Demand for access to basic needs, an emerging middle class and a never-ending use of global resources—these are the primary drivers of major infrastructure projects over the next several years, says GE.
In its Investor Meeting last week, the firm highlighted a few macro slides on world growth. One slide pins major global infrastructure plans totaling $4 trillion over the next 2 to 20 years.
Emerging markets across Africa, Asia, the Middle East and South America are overwhelmingly the ones pulling out their checkbooks. A number of projects are expected in Brazil, including the PAC 2 investment program totaling $872 billion, Petrobras Oil & Gas project of $225 billion, and the infrastructure spending for the World Cup and Olympics expected to cost $668 billion. Brazil’s PAC 2 will mostly be spent on energy and the remainder on subsidized housing, urbanization, sanitation and electricity distribution, says Financial Times.
India and Russia also have tremendous infrastructure plans, as each country is expected to be a half of a trillion dollars. China’s 12th Five-Year Plan is expected to spend $840 billion on the power industry and another $180 billion on health care.
In GE’s presentation, the president & CEO of Global Growth & Operations, John Rice, says many of these countries’ governments face extraordinary pressure “to increase standards of living and reduce the wealth disparity.” Of the world’s population of 7 billion, GE says 1.5 billion have no access to basic needs, such as health care, electricity and water. In addition, in the next 20 years, another 3 billion people will be added to the middle class, according to GE. That equates to 150 million people each year who will have the means and “the same kind of demands in terms of basic living conditions and infrastructure” available in the U.S., says Rice.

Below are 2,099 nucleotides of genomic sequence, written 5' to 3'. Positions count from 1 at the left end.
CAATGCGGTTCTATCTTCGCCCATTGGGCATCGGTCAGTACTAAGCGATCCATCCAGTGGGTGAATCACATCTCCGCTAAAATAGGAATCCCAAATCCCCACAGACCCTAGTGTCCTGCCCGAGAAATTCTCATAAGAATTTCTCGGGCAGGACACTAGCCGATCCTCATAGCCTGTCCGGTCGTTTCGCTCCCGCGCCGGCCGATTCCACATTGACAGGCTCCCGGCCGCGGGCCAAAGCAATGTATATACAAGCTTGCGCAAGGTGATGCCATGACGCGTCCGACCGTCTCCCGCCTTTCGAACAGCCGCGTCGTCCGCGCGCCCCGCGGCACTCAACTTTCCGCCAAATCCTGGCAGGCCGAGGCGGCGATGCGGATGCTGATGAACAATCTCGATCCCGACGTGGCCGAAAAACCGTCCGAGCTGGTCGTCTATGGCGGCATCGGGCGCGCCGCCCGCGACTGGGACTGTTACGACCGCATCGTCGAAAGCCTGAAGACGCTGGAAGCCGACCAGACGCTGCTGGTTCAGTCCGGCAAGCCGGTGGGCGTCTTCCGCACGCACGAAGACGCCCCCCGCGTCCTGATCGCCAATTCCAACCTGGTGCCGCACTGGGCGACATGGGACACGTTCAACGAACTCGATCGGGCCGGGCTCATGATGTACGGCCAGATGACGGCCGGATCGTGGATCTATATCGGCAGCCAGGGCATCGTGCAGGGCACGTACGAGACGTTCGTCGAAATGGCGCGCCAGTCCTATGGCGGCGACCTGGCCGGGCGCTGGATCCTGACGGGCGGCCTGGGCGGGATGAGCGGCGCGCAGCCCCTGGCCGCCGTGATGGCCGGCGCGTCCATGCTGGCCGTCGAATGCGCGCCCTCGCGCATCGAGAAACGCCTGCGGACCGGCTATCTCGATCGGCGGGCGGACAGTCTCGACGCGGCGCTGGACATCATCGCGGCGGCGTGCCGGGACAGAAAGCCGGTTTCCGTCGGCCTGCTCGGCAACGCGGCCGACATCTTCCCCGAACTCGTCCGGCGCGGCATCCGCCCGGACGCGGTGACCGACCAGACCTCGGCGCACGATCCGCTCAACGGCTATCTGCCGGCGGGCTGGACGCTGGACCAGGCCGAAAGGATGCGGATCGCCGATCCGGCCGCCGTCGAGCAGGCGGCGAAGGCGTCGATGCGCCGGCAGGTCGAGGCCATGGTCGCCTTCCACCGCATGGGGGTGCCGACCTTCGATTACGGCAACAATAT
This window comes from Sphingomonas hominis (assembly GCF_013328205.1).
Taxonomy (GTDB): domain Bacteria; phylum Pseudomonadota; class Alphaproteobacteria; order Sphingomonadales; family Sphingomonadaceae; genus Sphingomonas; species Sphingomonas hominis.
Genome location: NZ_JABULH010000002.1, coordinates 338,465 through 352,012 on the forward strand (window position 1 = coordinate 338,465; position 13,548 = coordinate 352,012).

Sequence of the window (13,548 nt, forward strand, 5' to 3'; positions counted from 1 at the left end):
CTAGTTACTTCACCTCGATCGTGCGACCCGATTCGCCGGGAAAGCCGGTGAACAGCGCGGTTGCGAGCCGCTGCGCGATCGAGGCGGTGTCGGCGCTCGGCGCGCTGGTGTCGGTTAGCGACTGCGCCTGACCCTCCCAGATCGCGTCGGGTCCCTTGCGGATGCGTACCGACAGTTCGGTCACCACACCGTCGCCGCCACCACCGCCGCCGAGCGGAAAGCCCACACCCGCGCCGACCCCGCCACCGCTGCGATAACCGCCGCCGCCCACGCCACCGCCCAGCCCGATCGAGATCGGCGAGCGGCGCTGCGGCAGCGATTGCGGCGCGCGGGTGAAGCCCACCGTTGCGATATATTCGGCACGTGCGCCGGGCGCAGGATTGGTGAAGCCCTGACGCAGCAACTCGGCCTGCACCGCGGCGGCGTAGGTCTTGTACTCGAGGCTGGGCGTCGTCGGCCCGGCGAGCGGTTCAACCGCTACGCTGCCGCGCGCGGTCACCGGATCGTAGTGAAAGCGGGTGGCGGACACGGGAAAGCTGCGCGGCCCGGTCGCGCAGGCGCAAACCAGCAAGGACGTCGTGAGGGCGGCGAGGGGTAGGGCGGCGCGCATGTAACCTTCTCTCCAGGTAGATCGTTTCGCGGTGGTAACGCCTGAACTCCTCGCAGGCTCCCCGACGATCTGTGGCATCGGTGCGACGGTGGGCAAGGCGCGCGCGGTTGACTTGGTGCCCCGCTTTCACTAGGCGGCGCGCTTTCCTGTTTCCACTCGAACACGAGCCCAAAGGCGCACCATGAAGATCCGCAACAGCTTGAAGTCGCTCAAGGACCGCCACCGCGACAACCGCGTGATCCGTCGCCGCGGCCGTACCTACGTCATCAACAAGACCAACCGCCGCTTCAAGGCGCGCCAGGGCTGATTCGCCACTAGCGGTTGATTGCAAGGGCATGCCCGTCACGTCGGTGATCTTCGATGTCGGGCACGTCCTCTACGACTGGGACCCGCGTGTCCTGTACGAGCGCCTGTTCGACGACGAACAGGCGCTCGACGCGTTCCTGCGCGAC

This trend is what I refer to as the American Dream Trade. When the boomers were babies, President Dwight D. Eisenhower signed the 1956 Federal-Aid Highway Act. The “great road program” was said to be the most intense road construction period in U.S. history, altering where Americans chose to live, vacation and work. A 62-day trip in 1919 from Washington D.C. to San Francisco was reduced to two days due to the U.S. interstate system. This helped sustain a more than tenfold increase in the U.S. GDP, according to the U.S. Department of Transportation.
A pursuit of the American Dream from the U.S.’s emerging middle class led to the success of many well-known U.S. companies. Restaurants including McDonald’s and Dairy Queen and automobile manufacturers Ford and GM prospered following this infrastructure spend.
The infrastructure plans taking place across emerging markets emulate a 1950s America. As these governments help their residents pursue the American Dream of better homes, health care and quality of life, I believe the companies with a strong footprint in these growing markets stand to benefit.
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